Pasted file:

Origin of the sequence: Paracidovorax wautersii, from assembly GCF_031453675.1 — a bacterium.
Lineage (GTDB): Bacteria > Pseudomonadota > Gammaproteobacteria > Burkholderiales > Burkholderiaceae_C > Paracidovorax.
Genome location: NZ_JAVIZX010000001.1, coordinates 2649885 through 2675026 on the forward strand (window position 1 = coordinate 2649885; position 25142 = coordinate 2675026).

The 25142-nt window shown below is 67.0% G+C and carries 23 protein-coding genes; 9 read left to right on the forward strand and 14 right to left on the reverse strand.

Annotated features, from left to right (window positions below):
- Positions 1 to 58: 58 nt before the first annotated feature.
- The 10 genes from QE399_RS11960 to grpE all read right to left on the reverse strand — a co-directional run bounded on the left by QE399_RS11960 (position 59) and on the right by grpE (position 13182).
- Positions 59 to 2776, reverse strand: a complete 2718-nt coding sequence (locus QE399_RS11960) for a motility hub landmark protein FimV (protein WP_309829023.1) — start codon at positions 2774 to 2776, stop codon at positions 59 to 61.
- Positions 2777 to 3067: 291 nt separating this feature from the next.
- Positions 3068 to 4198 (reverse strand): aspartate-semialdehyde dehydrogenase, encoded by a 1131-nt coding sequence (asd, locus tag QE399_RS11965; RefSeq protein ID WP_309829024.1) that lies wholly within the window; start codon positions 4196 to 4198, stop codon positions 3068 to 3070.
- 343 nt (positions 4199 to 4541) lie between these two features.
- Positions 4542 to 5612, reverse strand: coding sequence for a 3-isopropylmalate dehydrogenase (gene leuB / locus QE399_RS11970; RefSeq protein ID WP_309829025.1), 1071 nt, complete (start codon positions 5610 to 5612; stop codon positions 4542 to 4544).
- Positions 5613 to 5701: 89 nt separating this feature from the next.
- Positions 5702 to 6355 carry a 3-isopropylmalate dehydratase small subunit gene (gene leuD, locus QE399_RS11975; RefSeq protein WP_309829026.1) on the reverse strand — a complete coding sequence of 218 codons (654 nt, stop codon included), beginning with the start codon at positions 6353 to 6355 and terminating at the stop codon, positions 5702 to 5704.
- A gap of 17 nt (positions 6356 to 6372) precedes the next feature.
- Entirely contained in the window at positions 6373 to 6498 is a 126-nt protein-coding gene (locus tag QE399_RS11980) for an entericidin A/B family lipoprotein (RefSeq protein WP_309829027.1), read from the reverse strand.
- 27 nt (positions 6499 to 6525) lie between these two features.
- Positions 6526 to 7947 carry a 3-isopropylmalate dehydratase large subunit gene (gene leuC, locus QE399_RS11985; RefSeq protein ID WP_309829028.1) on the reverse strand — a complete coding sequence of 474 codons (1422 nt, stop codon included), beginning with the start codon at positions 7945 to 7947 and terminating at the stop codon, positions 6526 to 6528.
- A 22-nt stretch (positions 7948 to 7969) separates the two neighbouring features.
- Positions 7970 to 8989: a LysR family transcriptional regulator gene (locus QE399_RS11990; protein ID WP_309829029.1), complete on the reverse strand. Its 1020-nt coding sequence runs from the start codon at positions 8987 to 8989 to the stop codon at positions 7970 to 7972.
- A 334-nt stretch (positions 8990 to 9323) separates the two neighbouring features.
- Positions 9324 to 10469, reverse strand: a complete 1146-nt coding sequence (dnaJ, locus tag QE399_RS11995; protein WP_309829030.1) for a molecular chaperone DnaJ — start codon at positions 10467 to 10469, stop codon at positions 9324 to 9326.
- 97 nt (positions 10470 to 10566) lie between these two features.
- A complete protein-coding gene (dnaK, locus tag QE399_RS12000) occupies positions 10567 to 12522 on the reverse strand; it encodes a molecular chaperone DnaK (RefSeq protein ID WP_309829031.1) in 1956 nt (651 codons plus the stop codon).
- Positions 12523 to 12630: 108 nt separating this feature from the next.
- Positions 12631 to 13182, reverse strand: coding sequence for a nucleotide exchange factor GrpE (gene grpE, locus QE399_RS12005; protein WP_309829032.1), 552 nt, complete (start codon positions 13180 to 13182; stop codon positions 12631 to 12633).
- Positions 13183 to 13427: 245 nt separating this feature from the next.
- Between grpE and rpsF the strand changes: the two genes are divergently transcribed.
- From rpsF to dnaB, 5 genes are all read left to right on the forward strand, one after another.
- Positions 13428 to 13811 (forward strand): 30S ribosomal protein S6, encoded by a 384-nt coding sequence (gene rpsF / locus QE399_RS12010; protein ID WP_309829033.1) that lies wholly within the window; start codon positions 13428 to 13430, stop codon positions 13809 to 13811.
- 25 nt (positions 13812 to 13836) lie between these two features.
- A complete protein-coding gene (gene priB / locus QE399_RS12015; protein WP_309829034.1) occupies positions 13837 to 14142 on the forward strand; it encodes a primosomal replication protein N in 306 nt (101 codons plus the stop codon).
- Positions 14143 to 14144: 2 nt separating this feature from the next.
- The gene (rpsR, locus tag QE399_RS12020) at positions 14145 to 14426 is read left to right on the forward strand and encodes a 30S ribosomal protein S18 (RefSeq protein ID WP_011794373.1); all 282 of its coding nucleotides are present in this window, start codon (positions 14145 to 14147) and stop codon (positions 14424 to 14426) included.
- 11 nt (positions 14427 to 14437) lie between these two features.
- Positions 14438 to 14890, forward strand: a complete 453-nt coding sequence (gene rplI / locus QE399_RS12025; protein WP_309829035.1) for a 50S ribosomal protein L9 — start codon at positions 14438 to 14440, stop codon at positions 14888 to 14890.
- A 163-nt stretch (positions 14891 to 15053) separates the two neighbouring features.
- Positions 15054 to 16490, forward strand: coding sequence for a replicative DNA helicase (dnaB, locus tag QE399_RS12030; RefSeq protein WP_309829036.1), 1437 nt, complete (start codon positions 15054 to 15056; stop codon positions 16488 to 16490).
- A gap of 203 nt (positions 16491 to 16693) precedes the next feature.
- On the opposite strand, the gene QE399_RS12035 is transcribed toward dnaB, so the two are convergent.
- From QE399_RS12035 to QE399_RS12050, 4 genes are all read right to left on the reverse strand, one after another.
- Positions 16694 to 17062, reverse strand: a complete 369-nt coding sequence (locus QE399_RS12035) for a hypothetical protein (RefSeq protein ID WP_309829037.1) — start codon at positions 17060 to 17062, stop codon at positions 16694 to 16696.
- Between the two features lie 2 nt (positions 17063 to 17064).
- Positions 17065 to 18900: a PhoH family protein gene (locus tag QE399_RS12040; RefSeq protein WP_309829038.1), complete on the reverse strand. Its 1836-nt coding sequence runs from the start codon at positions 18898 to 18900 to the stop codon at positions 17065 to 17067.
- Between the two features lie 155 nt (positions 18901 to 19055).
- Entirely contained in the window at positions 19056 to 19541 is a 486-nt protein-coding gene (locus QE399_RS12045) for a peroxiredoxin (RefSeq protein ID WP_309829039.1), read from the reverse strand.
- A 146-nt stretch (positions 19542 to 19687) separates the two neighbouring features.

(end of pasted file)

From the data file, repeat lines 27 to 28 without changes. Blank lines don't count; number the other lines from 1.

- Positions 13183 to 13427: 245 nt separating this feature from the next.
- Between grpE and rpsF the strand changes: the two genes are divergently transcribed.